[More and more schools are developing STEM programs. In this T.H.E. Journal article W.B Saul High School in Philapdelphia is profiled. The school combines an urban environment with agricultural opportunities for students. For the past two years I’ve worked on a series of projects with the Manchester Academic Charter School, the Fort Cherry School District, and the South Fayette School District where students not only grow plants, but begin to think along entrepreneurial avenues. This year we’re moving into Sustainable Living with a partnership with the Eden Hall Campus of Chatham University. It’s not enough that students see the connections to their school; today they need to discern the economic, civic, and social relationships that impact their communities.]
By Dian Schaffhauser 08/16/16
A Philadelphia high school with a focus on agricultural sciences has just been recognized alongside two benefactors for undertaking an innovative approach to STEM. The W.B. Saul High School recently accepted the US2020 STEM Mentoring Award in the category of “excellence in public-private partnerships,” during a STEM Mentoring Symposium at the White House. The high school won along with its collaborators, The Nature Conservancy and the CH2M Foundation.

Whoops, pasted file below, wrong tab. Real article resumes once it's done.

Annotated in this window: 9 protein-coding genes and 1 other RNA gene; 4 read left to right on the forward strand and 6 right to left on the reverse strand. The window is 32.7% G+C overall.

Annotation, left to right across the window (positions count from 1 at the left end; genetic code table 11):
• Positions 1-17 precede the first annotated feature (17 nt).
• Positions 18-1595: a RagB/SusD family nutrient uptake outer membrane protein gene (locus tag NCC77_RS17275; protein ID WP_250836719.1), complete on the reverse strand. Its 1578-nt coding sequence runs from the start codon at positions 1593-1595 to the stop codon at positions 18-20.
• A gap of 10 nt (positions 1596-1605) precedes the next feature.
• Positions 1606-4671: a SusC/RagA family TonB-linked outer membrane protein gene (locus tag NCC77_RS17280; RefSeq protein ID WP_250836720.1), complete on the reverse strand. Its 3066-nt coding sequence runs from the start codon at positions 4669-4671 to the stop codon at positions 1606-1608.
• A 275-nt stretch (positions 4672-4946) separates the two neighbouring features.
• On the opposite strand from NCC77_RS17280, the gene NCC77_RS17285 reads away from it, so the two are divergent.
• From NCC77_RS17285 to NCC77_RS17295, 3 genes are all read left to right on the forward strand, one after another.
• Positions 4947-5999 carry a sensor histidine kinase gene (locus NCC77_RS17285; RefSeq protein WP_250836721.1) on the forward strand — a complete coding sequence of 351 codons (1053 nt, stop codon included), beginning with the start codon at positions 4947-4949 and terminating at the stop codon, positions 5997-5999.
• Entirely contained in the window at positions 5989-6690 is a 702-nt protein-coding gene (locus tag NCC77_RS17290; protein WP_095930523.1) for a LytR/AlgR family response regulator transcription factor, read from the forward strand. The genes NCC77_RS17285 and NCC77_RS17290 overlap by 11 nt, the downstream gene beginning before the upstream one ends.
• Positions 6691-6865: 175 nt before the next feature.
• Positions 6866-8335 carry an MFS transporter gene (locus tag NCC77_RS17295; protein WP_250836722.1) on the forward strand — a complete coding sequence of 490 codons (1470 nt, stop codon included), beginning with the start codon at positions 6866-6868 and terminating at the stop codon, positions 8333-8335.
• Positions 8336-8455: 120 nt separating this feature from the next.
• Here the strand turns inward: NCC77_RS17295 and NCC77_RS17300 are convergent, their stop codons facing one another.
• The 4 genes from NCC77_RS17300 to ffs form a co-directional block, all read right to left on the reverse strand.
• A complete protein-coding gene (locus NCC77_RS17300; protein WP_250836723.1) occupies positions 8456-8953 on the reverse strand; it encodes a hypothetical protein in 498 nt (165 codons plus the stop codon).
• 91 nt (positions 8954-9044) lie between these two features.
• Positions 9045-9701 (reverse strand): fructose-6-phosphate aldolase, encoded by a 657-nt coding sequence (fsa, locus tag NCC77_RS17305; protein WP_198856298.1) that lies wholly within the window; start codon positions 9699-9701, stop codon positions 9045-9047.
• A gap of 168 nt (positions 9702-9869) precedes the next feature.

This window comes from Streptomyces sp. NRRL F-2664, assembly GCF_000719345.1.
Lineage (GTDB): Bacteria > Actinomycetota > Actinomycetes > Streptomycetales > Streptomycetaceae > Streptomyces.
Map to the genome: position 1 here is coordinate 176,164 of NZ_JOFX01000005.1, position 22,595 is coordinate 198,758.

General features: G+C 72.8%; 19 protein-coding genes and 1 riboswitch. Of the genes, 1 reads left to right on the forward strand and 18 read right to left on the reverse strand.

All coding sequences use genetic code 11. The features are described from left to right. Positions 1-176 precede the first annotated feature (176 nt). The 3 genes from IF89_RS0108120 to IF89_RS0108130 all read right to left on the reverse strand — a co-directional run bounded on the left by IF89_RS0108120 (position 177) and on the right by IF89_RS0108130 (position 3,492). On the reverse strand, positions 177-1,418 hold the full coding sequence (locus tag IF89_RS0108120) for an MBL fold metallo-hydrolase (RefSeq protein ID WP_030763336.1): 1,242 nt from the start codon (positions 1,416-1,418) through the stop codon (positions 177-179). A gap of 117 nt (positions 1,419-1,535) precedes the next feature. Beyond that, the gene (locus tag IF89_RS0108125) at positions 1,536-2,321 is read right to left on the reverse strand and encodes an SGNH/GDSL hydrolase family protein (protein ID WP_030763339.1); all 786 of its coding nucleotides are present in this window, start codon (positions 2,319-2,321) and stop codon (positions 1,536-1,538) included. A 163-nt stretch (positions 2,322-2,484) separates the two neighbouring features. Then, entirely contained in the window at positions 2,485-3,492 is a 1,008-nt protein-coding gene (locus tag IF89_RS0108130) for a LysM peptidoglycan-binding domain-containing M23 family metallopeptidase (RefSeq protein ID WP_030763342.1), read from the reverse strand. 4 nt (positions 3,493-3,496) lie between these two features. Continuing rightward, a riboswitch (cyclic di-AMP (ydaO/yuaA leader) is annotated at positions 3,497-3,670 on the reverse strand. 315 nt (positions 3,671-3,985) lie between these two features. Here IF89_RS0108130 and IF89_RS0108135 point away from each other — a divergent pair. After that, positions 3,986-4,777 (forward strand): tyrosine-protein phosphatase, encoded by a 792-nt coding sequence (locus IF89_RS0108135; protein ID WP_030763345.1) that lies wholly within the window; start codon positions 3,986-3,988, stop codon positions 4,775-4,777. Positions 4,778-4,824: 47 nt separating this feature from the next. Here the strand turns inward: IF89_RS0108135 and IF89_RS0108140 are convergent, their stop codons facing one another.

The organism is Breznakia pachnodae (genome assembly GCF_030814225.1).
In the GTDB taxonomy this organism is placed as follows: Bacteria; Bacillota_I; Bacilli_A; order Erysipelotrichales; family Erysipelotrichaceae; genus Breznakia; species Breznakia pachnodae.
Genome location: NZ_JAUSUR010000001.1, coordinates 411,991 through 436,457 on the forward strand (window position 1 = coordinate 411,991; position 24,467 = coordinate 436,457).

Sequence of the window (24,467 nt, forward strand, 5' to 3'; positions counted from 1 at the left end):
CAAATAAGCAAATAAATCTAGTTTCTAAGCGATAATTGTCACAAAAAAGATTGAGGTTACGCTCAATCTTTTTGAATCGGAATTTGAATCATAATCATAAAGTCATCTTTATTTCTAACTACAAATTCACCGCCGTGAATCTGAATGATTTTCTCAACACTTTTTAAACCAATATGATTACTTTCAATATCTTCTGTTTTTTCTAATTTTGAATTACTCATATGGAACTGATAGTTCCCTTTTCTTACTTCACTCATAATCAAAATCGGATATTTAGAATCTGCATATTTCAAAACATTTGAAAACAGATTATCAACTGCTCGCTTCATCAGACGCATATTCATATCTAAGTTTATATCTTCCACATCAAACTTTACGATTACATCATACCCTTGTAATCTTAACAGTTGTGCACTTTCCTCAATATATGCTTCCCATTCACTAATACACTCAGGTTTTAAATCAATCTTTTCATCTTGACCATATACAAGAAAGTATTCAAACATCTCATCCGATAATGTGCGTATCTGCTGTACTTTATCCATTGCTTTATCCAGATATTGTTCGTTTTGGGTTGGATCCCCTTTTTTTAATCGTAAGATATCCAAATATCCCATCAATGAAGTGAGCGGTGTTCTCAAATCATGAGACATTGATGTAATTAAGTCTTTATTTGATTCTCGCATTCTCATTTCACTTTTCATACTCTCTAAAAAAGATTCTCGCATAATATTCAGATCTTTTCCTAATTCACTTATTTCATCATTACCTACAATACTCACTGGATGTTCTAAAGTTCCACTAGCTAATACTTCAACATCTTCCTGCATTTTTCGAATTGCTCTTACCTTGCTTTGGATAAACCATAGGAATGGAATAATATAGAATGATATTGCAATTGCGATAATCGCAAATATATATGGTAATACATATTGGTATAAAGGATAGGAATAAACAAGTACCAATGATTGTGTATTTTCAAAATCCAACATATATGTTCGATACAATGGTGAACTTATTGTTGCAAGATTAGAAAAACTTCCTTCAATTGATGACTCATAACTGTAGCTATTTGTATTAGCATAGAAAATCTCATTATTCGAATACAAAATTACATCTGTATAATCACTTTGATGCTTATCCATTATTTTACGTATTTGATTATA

Recipients from W.B. Saul High School in Philadelphia, the CH2M Foundation and The Nature Conservancy show their award for a public-private partnership to teach STEM to high schoolers. Source: CH2M.
At the end of last year the foundation had awarded a $200,000 grant to the Conservancy to develop a green infrastructure and a STEM education pilot project. Over the next two years engineers and scientists from both of those organizations will work with students and teachers at the high school to design and build a green infrastructure project on the school campus involving water management work to address storm water quantity and quality concerns.
The 130-acre campus is a unique one. The site borders the sizable Fairmount Park and contains greenhouses, a working farm for a meat science program, a golf course, field crops and a pasture area for livestock.
The latest project has two goals: to bump up interest in green careers that involve science, technology, engineering and math by putting students in touch with mentors and immersing them in project-based learning; and to engage the broader school community in the value of green infrastructure for urban settings, which could include bioswales, small wetlands, green roofs and rain gardens.
“With this grant, teachers will be able to provide a true hands-on application of the agricultural curriculum that is currently being taught,” noted agricultural dean, Jessica McAtamney, in a prepared statement. “The grant will enable Saul’s teachers’ to be at the forefront of teaching environmental technology.”